Exporting bitmasks

This tutorial shows how to generate bit masks from ENVISAT flags information as “raw” image using PyEPR.

The example code (examples/write_bitmask.py) is a direct translation of the C sample program write_bitmask.c bundled with the EPR API distribution.

The program is invoked as follows:

$ python write_bitmask.py <envisat-product> <bitmask-expression> \

The examples/write_bitmask.py code consists in a single function that also includes command line arguments handling:

#!/usr/bin/env python3

# This program is a direct translation of the sample program
# "write_bitmask.c" bundled with the EPR-API distribution.
# Source code of the C program is available at:
# https://github.com/bcdev/epr-api/blob/master/src/examples/write_bitmask.c

'''Generates bit mask from ENVISAT flags information as "raw" image
for (e.g.) Photoshop


    $ python write_bitmask.py <envisat-product> <bitmask-expression>

Example to call the main function::

    $ python write_bitmask.py MER_RR__2P_TEST.N1 \
    'l2_flags.LAND and !l2_flags.BRIGHT' my_flags.raw


from __future__ import print_function

import sys
import epr

def main(*argv):
    if not argv:
        argv = sys.argv

    if len(argv) != 4:
        print('Usage: write_bitmask <envisat-product> <bitmask-expression> '
        print('  where envisat-product is the input filename')
        print('  and bitmask-expression is a string containing the bitmask '
        print('  and output-file is the output filename.')
        print("  MER_RR__2P_TEST.N1 'l2_flags.LAND and not l2_flags.BRIGHT' "

    product_file_path = argv[1]
    bm_expr = argv[2]
    image_file_path = argv[3]

    # Open the product; an argument is a path to product data file
    with epr.open(product_file_path) as product:
        offset_x = 0
        offset_y = 0
        source_width = product.get_scene_width()
        source_height = product.get_scene_height()
        source_step_x = 1
        source_step_y = 1

        bm_raster = epr.create_bitmask_raster(source_width, source_height,
                                              source_step_x, source_step_y)

        product.read_bitmask_raster(bm_expr, offset_x, offset_y, bm_raster)

        with open(image_file_path, 'wb') as out_stream:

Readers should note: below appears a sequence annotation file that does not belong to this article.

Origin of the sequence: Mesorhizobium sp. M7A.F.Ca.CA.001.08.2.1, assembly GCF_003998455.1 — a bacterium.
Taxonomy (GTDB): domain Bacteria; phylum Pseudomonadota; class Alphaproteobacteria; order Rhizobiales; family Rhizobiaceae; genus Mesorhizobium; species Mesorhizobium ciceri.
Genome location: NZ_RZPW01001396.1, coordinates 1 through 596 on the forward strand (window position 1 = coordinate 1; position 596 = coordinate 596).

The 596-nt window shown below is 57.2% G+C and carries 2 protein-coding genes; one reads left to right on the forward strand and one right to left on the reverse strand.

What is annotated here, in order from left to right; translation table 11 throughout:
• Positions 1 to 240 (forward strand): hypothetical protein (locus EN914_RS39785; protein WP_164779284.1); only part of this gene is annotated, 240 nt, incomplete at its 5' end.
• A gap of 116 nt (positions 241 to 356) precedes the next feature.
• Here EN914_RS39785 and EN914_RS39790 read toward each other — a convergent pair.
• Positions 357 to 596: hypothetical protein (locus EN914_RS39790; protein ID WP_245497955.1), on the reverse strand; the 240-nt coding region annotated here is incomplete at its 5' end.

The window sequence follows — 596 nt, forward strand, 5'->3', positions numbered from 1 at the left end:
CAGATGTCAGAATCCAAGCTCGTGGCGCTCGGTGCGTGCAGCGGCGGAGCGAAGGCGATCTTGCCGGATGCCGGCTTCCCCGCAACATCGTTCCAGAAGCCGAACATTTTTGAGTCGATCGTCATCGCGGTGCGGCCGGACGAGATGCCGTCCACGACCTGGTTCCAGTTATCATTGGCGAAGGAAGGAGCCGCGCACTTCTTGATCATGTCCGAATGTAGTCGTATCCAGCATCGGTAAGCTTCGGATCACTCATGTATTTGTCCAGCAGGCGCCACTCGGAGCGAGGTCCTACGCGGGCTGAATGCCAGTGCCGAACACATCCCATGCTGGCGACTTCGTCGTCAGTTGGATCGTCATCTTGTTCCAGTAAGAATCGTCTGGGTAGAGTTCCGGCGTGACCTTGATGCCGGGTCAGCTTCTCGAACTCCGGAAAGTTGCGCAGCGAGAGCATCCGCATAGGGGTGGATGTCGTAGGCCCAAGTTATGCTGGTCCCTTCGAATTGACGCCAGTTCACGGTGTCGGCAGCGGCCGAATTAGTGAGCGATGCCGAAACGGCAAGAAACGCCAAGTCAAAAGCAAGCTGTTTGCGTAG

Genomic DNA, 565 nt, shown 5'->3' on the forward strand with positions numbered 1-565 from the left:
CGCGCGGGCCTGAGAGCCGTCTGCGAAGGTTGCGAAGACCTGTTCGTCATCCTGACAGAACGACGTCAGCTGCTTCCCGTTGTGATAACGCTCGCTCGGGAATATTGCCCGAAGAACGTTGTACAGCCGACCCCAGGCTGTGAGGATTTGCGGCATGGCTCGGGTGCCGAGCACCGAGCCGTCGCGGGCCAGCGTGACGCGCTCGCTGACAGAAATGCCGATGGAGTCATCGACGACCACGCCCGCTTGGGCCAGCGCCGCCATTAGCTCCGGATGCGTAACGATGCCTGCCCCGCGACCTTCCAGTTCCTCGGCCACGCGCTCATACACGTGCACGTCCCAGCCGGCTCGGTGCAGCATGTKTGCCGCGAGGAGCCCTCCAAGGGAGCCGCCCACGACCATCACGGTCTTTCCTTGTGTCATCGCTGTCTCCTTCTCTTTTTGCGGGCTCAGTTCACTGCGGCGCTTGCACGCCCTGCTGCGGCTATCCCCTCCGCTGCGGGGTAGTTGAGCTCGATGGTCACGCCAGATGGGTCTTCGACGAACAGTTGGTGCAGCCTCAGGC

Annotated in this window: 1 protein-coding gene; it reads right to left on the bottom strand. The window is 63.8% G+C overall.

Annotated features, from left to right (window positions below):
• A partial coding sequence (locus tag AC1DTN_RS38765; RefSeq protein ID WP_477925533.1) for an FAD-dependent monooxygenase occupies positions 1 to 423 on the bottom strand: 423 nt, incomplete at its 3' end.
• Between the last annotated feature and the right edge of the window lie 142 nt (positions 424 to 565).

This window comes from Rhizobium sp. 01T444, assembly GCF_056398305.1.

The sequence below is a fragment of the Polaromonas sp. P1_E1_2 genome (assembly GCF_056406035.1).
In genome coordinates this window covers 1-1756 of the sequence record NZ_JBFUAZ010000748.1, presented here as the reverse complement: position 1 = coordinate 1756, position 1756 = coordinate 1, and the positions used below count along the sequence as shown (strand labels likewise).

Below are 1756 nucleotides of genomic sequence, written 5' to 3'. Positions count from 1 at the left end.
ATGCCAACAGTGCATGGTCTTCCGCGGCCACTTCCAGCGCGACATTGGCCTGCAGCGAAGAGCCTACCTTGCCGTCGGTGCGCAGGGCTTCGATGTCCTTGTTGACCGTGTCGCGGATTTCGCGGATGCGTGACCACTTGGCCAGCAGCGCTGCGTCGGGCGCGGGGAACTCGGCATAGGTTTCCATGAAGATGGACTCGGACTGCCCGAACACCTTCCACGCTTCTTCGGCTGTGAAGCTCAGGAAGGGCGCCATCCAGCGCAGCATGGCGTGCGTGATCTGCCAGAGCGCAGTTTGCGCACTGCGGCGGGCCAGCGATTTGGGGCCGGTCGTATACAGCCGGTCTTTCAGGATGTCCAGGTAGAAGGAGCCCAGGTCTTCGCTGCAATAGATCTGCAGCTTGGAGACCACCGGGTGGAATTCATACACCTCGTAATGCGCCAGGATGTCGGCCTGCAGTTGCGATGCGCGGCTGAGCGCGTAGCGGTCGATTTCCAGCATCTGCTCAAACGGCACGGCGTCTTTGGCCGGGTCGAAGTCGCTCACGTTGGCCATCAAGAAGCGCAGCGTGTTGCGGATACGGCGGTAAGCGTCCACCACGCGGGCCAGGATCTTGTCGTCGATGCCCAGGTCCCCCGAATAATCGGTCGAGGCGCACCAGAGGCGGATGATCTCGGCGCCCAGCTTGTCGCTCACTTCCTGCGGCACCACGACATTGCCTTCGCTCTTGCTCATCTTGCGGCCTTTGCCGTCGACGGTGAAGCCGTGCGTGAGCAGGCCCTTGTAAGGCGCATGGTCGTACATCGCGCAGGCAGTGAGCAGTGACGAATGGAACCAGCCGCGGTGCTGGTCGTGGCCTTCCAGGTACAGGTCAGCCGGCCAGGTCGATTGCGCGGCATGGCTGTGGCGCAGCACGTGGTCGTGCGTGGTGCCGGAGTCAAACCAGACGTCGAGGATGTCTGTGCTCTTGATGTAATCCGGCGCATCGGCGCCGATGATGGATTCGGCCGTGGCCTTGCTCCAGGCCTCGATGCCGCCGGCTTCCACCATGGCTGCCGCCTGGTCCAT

print('Raw image data successfully written to "%s".' % image_file_path)
    print('Data type is "byte", size is %d x %d pixels.' % (source_width,

if __name__ == '__main__':

In order to use the Python EPR API the epr module is imported:

import epr

As usual the ENVISAT product is opened using the epr.open() function that returns an epr.Product instance. In this case the epr.open() is used together with a with statement so that the epr.Product instance is closed automatically when the program exits the with block.

    # Open the product; an argument is a path to product data file
    with epr.open(product_file_path) as product:

Scene size parameters are retrieved form the epr.Product object using the epr.Product.get_scene_width() and epr.Product.get_scene_height() methods:

        source_width = product.get_scene_width()
        source_height = product.get_scene_height()

The EPR API allows to manage data by means of epr.Raster objects, so the function epr.create_bitmask_raster(), specific for bitmasks, is used to create a epr.Raster instance.

Data are actually read using the epr.Product.read_bitmask_raster() method of the epr.Product class:

        product.read_bitmask_raster(bm_expr, offset_x, offset_y, bm_raster)

The epr.Product.read_bitmask_raster() method receives in input the bm_expr parameter that is set via command line:

    bm_expr = argv[2]

bm_expr is a string that define the logical expression for the definition of the bit-mask. In a bit-mask expression, any number of the flag-names (found in the DDDB) can be composed with “(”, ”)”, “NOT”, “AND”, “OR”.

Valid bit-mask expression are for example:

flags.LAND OR flags.CLOUD



Finally data are written to disk as a flat binary file using the numpy.ndarray.tofile() method of the epr.Raster.data attribute of the epr.Raster objects that exposes data via the numpy.ndarray interface:

        with open(image_file_path, 'wb') as out_stream:

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